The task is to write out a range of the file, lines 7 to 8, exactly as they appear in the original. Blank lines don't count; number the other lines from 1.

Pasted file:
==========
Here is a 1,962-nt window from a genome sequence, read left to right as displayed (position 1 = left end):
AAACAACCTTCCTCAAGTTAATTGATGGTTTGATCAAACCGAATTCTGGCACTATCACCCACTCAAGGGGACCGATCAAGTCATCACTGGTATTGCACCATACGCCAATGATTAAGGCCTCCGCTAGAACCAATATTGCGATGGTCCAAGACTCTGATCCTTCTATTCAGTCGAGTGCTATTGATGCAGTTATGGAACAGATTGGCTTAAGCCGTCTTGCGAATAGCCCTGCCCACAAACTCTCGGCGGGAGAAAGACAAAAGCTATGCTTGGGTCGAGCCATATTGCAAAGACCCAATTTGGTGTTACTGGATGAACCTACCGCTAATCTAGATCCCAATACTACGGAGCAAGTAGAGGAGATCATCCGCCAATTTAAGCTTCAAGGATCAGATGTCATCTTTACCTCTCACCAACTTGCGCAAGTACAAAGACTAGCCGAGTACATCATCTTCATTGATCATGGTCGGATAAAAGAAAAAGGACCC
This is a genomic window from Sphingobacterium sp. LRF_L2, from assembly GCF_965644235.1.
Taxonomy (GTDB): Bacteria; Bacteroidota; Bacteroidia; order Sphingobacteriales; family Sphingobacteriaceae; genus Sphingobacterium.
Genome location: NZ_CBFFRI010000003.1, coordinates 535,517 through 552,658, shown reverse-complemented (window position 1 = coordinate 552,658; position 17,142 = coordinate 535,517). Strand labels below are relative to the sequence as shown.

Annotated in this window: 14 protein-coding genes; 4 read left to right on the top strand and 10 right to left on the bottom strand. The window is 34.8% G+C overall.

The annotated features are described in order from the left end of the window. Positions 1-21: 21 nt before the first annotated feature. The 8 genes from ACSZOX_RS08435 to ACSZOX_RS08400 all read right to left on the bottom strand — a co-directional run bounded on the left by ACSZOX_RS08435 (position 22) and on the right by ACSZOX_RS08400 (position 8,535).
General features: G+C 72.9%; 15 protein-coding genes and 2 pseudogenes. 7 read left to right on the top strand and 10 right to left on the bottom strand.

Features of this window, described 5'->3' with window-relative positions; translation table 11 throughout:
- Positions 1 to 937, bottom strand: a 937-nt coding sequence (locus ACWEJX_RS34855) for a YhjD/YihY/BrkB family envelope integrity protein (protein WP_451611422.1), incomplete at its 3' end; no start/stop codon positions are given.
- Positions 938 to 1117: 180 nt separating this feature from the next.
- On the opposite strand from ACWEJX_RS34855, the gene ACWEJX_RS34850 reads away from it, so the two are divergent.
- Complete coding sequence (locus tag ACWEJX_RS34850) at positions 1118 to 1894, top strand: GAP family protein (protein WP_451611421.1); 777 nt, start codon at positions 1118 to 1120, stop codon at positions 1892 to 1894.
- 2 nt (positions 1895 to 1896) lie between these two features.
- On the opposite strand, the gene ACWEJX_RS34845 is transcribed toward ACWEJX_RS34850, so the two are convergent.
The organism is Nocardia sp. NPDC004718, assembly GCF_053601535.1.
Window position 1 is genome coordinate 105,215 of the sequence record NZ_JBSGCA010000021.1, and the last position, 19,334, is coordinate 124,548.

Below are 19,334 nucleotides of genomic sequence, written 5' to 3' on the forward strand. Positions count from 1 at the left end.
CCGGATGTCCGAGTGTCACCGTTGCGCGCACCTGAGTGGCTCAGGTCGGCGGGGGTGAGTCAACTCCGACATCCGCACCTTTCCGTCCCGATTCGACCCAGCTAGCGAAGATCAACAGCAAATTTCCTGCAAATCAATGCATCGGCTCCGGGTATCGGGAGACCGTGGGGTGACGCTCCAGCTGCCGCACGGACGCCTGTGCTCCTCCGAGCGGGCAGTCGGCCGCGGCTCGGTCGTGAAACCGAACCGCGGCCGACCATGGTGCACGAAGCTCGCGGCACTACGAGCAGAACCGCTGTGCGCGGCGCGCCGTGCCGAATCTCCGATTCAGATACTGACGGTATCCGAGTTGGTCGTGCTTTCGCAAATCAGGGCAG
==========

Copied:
The annotated features are described in order from the left end of the window. Positions 1-21: 21 nt before the first annotated feature. The 8 genes from ACSZOX_RS08435 to ACSZOX_RS08400 all read right to left on the bottom strand — a co-directional run bounded on the left by ACSZOX_RS08435 (position 22) and on the right by ACSZOX_RS08400 (position 8,535).
General features: G+C 72.9%; 15 protein-coding genes and 2 pseudogenes. 7 read left to right on the top strand and 10 right to left on the bottom strand.